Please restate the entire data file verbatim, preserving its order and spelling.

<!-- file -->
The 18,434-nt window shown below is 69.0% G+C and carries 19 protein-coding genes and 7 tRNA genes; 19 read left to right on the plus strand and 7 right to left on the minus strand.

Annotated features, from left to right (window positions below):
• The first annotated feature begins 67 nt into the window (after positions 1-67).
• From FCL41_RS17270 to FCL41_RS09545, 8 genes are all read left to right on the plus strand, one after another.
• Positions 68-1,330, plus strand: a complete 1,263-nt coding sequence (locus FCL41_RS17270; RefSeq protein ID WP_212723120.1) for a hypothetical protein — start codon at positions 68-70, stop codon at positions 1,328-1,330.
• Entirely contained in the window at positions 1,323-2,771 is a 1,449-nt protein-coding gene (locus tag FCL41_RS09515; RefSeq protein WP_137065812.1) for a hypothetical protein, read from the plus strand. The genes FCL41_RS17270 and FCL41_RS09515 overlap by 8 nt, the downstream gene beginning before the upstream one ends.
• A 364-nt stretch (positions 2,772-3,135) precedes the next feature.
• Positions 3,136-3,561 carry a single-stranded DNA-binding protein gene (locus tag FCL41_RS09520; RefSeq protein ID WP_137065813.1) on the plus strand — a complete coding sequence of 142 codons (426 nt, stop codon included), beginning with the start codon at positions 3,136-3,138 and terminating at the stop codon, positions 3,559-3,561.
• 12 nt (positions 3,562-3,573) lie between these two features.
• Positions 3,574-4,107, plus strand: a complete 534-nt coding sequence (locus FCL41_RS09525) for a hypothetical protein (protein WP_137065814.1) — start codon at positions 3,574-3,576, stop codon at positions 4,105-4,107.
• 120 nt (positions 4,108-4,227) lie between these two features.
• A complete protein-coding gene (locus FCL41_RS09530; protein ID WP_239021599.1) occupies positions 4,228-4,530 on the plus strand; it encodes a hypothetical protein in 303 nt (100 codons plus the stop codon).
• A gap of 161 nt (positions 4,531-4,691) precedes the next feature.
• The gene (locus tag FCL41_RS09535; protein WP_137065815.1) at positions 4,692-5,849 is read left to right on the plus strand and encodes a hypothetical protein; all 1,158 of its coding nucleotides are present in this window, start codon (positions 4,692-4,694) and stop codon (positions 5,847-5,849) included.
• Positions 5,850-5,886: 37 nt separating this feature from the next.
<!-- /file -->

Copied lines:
The 18,434-nt window shown below is 69.0% G+C and carries 19 protein-coding genes and 7 tRNA genes; 19 read left to right on the plus strand and 7 right to left on the minus strand.

Annotated features, from left to right (window positions below):
• The first annotated feature begins 67 nt into the window (after positions 1-67).
• From FCL41_RS17270 to FCL41_RS09545, 8 genes are all read left to right on the plus strand, one after another.
• Positions 68-1,330, plus strand: a complete 1,263-nt coding sequence (locus FCL41_RS17270; RefSeq protein ID WP_212723120.1) for a hypothetical protein — start codon at positions 68-70, stop codon at positions 1,328-1,330.
• Entirely contained in the window at positions 1,323-2,771 is a 1,449-nt protein-coding gene (locus tag FCL41_RS09515; RefSeq protein WP_137065812.1) for a hypothetical protein, read from the plus strand. The genes FCL41_RS17270 and FCL41_RS09515 overlap by 8 nt, the downstream gene beginning before the upstream one ends.
• A 364-nt stretch (positions 2,772-3,135) precedes the next feature.
• Positions 3,136-3,561 carry a single-stranded DNA-binding protein gene (locus tag FCL41_RS09520; RefSeq protein ID WP_137065813.1) on the plus strand — a complete coding sequence of 142 codons (426 nt, stop codon included), beginning with the start codon at positions 3,136-3,138 and terminating at the stop codon, positions 3,559-3,561.
• 12 nt (positions 3,562-3,573) lie between these two features.
• Positions 3,574-4,107, plus strand: a complete 534-nt coding sequence (locus FCL41_RS09525) for a hypothetical protein (protein WP_137065814.1) — start codon at positions 3,574-3,576, stop codon at positions 4,105-4,107.
• 120 nt (positions 4,108-4,227) lie between these two features.
• A complete protein-coding gene (locus FCL41_RS09530; protein ID WP_239021599.1) occupies positions 4,228-4,530 on the plus strand; it encodes a hypothetical protein in 303 nt (100 codons plus the stop codon).
• A gap of 161 nt (positions 4,531-4,691) precedes the next feature.
• The gene (locus tag FCL41_RS09535; protein WP_137065815.1) at positions 4,692-5,849 is read left to right on the plus strand and encodes a hypothetical protein; all 1,158 of its coding nucleotides are present in this window, start codon (positions 4,692-4,694) and stop codon (positions 5,847-5,849) included.
• Positions 5,850-5,886: 37 nt separating this feature from the next.